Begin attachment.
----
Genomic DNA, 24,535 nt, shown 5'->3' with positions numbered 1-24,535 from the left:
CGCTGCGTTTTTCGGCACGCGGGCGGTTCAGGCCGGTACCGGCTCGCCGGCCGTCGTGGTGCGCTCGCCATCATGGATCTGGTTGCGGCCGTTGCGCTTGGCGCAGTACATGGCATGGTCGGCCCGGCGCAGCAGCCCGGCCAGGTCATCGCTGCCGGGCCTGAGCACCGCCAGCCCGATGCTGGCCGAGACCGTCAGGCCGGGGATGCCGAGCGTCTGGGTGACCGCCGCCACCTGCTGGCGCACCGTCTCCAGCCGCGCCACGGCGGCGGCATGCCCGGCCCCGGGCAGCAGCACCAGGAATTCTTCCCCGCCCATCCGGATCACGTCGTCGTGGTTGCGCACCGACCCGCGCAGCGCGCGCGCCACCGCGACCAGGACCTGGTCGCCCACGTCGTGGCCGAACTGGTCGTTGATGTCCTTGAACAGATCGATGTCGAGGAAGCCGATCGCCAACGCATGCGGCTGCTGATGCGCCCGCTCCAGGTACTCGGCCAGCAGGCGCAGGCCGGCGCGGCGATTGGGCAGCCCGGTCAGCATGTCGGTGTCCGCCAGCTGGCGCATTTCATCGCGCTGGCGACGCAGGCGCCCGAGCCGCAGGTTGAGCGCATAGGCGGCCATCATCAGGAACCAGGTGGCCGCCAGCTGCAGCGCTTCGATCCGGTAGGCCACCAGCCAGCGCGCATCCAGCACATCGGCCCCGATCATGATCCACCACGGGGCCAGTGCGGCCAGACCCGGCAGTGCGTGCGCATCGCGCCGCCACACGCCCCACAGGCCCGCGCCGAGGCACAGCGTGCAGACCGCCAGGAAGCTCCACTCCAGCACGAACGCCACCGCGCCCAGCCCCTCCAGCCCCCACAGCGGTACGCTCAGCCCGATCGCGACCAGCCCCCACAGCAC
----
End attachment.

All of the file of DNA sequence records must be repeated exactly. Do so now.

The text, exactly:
Genomic DNA, 24,535 nt, shown 5'->3' with positions numbered 1-24,535 from the left:
CGCTGCGTTTTTCGGCACGCGGGCGGTTCAGGCCGGTACCGGCTCGCCGGCCGTCGTGGTGCGCTCGCCATCATGGATCTGGTTGCGGCCGTTGCGCTTGGCGCAGTACATGGCATGGTCGGCCCGGCGCAGCAGCCCGGCCAGGTCATCGCTGCCGGGCCTGAGCACCGCCAGCCCGATGCTGGCCGAGACCGTCAGGCCGGGGATGCCGAGCGTCTGGGTGACCGCCGCCACCTGCTGGCGCACCGTCTCCAGCCGCGCCACGGCGGCGGCATGCCCGGCCCCGGGCAGCAGCACCAGGAATTCTTCCCCGCCCATCCGGATCACGTCGTCGTGGTTGCGCACCGACCCGCGCAGCGCGCGCGCCACCGCGACCAGGACCTGGTCGCCCACGTCGTGGCCGAACTGGTCGTTGATGTCCTTGAACAGATCGATGTCGAGGAAGCCGATCGCCAACGCATGCGGCTGCTGATGCGCCCGCTCCAGGTACTCGGCCAGCAGGCGCAGGCCGGCGCGGCGATTGGGCAGCCCGGTCAGCATGTCGGTGTCCGCCAGCTGGCGCATTTCATCGCGCTGGCGACGCAGGCGCCCGAGCCGCAGGTTGAGCGCATAGGCGGCCATCATCAGGAACCAGGTGGCCGCCAGCTGCAGCGCTTCGATCCGGTAGGCCACCAGCCAGCGCGCATCCAGCACATCGGCCCCGATCATGATCCACCACGGGGCCAGTGCGGCCAGACCCGGCAGTGCGTGCGCATCGCGCCGCCACACGCCCCACAGGCCCGCGCCGAGGCACAGCGTGCAGACCGCCAGGAAGCTCCACTCCAGCACGAACGCCACCGCGCCCAGCCCCTCCAGCCCCCACAGCGGTACGCTCAGCCCGATCGCGACCAGCCCCCACAGCAC